Recognizing the Monkees’ potential, he put them on the cover of Tiger Beat. That put the still-struggling publication in the black, and he signed an exclusive deal for special Monkee magazines, Monkee picture books and Monkee love beads, which added to the bonanza.”
Tiger Beat looked like pop music sounded, fun!
Obituary at the New York Times.
Glenn Beck’s farewell cover of “Revolution” by the Beatles, from his new double CD set, the White (Man) Album.
Via Toon the News
Media Matters did the dirty deed. This must’ve been absolutely nauseating to compile!
I’m sure you’ll all recall this gem, where Beck described his fantasies of poisoning Nancy Pelosi:
Fox News Washington managing editor Bill Sammon was caught bragging on tape during a conservative cruise ship retreat that he flat-out lied when he speculated on-air “about whether Barack Obama really advocated socialism.” Sammon goes on to add that this allegation he personally—and *ahem* privately—found “rather far-fetched.” He calls it “mischievious” but wouldn’t an honest person call it what it is: LYING? He’s the VP of the top TV news outlet in America and he publicly admits to lying on-camera??? Where the fuck is James O’Keefe?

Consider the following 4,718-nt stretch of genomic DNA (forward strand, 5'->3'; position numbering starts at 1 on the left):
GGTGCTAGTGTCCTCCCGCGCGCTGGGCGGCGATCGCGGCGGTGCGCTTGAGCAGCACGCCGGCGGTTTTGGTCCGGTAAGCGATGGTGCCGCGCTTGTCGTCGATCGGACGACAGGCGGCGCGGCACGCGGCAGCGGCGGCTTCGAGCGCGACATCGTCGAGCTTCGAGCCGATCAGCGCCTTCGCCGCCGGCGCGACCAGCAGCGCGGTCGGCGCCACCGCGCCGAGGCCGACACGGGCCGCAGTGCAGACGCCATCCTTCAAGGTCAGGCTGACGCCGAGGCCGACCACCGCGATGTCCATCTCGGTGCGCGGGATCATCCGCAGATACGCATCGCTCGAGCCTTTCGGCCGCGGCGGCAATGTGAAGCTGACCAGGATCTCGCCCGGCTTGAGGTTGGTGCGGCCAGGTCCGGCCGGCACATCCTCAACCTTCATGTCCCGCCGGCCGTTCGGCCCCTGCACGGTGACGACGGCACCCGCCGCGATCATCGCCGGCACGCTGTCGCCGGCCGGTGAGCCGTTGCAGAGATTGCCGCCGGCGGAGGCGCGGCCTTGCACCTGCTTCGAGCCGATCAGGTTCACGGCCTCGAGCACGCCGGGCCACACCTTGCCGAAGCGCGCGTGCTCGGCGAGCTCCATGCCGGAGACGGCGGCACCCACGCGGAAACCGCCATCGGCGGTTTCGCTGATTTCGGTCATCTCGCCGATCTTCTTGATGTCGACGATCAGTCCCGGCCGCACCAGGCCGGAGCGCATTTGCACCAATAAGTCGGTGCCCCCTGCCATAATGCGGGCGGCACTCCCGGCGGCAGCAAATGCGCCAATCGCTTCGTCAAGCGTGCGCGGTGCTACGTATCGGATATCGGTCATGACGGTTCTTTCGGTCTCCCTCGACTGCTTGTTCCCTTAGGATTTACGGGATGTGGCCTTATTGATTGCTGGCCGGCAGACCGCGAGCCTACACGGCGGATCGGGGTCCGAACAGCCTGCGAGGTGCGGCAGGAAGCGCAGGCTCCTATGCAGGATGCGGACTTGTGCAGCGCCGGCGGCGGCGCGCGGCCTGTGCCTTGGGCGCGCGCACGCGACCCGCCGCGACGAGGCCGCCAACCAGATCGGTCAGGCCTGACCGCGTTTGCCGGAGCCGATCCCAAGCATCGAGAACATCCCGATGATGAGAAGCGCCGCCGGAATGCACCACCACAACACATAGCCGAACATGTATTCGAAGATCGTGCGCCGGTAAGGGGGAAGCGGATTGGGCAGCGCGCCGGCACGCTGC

funny sad thing is, I’m one of those people who desperately wanted Obama to be a socialist! Talk about your delusional and dashed hopes… Anyone who says Obama is a socialist, is either an idiot or like Bill Sammon, a lying liar. (And dig the subtext: Sammon is basically saying “Hey, I’m not dumb enough to actually believe the shit I say on TV”! Hilarious).